Electronic Gambling 
This section highlights specific motivational factors relating to electronic gambling. Electronic Gaming Machines (EGM’s) are commonly known as Poker Machines but also include other gambling machines such as "Rapid Roulette" (an electronic version of the table game), and online gambling, which commonly takes the form of card or table games in electronic form. Poker Machines in particular are very common in Australia, with the most recent Australian Bureau of Statistics stating that there are close to 200,000 poker machines in use (ABS, 2005). As a consequence, accessibility to this form of gambling is high.
Electronic Gambling Machines (EGMs) are known to be one of the riskiest types of gambling (Thomas et al., 2009). That is, electronic gambling is considered one of the most likely to cause gambling losses and gambling addiction, and associated personal and social problems (Trevorrow & Moore, 1998). A 2009 study by Thomas et al. (2009) used factor analysis to extract motivational factors from data collected from gamblers. They found three factors: escape, accessibility and social environment. These three factors highlight why gambling on these machines is so dangerous. They are used as an escape from negative states, and to interact socially, and are highly available.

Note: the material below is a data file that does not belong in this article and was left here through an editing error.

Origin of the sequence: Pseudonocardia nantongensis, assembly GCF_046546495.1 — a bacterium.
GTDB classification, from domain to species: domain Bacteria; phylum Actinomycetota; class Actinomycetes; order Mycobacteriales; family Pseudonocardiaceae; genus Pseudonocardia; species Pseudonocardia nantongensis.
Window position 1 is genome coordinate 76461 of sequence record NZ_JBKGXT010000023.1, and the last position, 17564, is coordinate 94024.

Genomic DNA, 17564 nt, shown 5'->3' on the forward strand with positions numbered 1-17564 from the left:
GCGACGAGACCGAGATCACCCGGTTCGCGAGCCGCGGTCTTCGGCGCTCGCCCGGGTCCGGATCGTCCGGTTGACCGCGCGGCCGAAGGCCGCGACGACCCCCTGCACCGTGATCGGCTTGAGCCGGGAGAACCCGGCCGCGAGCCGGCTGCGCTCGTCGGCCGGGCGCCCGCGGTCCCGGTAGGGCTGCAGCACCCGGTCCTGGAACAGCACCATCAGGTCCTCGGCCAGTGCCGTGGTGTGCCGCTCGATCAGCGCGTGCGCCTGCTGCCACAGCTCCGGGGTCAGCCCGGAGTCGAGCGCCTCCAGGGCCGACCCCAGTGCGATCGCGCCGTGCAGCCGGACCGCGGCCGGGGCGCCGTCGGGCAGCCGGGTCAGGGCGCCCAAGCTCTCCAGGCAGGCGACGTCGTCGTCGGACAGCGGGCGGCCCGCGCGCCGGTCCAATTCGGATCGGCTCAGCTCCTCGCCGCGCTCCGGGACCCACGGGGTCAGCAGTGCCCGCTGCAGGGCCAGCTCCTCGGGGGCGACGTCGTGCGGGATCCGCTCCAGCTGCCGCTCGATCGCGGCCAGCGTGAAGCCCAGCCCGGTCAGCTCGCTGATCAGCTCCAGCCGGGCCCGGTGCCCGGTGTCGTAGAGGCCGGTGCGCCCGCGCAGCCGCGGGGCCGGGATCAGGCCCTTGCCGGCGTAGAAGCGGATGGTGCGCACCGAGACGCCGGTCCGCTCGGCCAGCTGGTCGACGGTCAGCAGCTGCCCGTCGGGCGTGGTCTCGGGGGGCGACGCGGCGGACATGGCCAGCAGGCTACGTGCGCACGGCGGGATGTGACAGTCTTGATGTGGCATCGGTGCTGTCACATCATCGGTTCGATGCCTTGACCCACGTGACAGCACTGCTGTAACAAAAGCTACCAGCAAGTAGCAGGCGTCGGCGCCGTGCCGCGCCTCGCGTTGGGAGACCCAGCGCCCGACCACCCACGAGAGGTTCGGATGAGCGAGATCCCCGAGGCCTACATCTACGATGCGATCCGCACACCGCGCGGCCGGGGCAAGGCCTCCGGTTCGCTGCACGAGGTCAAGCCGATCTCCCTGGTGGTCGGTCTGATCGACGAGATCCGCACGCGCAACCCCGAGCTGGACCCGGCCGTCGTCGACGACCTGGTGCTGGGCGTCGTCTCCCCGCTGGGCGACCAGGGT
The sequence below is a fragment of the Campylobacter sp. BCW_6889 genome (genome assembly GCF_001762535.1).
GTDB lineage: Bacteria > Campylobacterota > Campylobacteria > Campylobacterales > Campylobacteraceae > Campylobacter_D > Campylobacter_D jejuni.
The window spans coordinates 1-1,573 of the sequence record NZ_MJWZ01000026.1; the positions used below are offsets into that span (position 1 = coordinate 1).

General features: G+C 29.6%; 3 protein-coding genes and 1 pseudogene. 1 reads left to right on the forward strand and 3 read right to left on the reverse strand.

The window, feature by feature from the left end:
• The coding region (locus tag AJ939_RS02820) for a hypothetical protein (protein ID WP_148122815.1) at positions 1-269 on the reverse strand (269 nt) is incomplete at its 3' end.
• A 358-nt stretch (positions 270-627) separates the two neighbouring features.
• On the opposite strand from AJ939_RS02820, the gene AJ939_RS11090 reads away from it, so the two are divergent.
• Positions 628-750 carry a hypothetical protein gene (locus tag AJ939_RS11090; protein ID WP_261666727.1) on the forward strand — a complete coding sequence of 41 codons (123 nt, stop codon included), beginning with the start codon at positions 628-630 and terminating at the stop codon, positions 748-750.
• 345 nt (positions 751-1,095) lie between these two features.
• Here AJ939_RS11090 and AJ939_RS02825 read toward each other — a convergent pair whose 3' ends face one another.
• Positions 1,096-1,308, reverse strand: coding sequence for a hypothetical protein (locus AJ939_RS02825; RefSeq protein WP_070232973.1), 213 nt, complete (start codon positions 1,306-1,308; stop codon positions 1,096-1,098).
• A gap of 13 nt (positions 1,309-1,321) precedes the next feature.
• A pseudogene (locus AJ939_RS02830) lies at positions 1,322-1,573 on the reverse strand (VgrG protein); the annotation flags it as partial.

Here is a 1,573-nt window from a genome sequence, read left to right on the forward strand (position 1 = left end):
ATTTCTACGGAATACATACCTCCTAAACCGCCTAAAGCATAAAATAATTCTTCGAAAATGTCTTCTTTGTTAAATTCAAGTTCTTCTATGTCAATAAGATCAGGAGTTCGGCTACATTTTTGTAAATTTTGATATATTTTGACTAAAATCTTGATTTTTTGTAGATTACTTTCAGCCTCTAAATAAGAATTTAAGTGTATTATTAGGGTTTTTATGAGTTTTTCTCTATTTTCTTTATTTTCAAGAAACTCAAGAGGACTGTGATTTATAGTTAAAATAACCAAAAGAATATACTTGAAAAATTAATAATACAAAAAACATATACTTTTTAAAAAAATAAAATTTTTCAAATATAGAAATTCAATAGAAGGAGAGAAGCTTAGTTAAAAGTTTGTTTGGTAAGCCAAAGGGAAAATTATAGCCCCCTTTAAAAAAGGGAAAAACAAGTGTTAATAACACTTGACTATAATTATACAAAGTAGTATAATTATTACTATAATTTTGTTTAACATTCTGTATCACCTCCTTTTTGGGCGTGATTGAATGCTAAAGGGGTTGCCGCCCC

Thomas et al. (2009) make the point that different motivations can lead to different types of gambling. They cite other researchers to reinforce their claim that a gambling activity can offer cognitive distraction from negative emotional affect. Also, conversely they claim that poker machine environments can also be conducive to social interaction, another major motivator highlighted above. This study led to the development of a pool of motivators specific to electronic gaming on poker machines. The pool of items includes cognitive distraction from emotions and problems, an undisturbed retreat, adult company, constant activity, high accessibility and an attractive and welcoming environment.
There is a suggestion within some research literature that EGM's are able to satisfy motivational needs and reinforce gambling behaviours through powerful intermittent reinforcement (Delfabbro & Winefield, 1999). The intermittent reinforcement indulges those individuals motivated by sensation seeking and monetary reward, and in particular, clouds the perception of those gamblers who have a distorted sense of control, creating significant repeat gambling behaviour from most of these individuals (Delfabbro & Winefield). Rockloff (2010) also claims that those interested in social interaction will suffer gambling increases, often as a consequence of the number of people present in the gambling venue and as a result of venue size.
Support Networks for Problem Gamblers
There are various support networks available for people suffering from gambling impulse control who wish to reduce the amount they gamble or who have a family member with a gambling related problem. The list below will present a few of the available support networks and helplines.
Gamblers Anonymous - Well known support network for problem gamblers. (02) 9628 5065. Gamblers Anonymous provide a series of twenty questions to help gamblers distinguish whether or not they have a problem.